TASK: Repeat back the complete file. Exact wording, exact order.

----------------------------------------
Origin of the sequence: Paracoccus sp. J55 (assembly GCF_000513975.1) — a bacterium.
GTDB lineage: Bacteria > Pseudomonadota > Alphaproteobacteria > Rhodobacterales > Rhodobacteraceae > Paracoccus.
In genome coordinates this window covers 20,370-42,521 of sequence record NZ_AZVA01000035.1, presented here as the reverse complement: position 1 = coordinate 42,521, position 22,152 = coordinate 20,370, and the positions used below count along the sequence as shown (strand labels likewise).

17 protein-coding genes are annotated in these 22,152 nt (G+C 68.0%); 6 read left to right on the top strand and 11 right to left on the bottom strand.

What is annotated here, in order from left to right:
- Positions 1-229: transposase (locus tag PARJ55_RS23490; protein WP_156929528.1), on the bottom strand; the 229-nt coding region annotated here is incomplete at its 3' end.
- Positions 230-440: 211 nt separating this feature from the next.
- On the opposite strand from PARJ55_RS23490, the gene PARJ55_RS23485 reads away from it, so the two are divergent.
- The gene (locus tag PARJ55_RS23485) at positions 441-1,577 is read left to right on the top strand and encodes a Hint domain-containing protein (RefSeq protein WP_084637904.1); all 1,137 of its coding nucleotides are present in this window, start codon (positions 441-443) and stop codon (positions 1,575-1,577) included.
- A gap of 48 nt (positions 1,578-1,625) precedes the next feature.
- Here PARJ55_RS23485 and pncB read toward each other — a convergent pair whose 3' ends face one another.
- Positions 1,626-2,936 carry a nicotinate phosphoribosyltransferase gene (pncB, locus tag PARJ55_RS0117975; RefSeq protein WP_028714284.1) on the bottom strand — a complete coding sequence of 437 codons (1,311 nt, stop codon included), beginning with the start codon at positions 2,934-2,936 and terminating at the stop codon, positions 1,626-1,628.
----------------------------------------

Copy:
Origin of the sequence: Paracoccus sp. J55 (assembly GCF_000513975.1) — a bacterium.
GTDB lineage: Bacteria > Pseudomonadota > Alphaproteobacteria > Rhodobacterales > Rhodobacteraceae > Paracoccus.
In genome coordinates this window covers 20,370-42,521 of sequence record NZ_AZVA01000035.1, presented here as the reverse complement: position 1 = coordinate 42,521, position 22,152 = coordinate 20,370, and the positions used below count along the sequence as shown (strand labels likewise).

17 protein-coding genes are annotated in these 22,152 nt (G+C 68.0%); 6 read left to right on the top strand and 11 right to left on the bottom strand.

What is annotated here, in order from left to right:
- Positions 1-229: transposase (locus tag PARJ55_RS23490; protein WP_156929528.1), on the bottom strand; the 229-nt coding region annotated here is incomplete at its 3' end.
- Positions 230-440: 211 nt separating this feature from the next.
- On the opposite strand from PARJ55_RS23490, the gene PARJ55_RS23485 reads away from it, so the two are divergent.
- The gene (locus tag PARJ55_RS23485) at positions 441-1,577 is read left to right on the top strand and encodes a Hint domain-containing protein (RefSeq protein WP_084637904.1); all 1,137 of its coding nucleotides are present in this window, start codon (positions 441-443) and stop codon (positions 1,575-1,577) included.
- A gap of 48 nt (positions 1,578-1,625) precedes the next feature.
- Here PARJ55_RS23485 and pncB read toward each other — a convergent pair whose 3' ends face one another.
- Positions 1,626-2,936 carry a nicotinate phosphoribosyltransferase gene (pncB, locus tag PARJ55_RS0117975; RefSeq protein WP_028714284.1) on the bottom strand — a complete coding sequence of 437 codons (1,311 nt, stop codon included), beginning with the start codon at positions 2,934-2,936 and terminating at the stop codon, positions 1,626-1,628.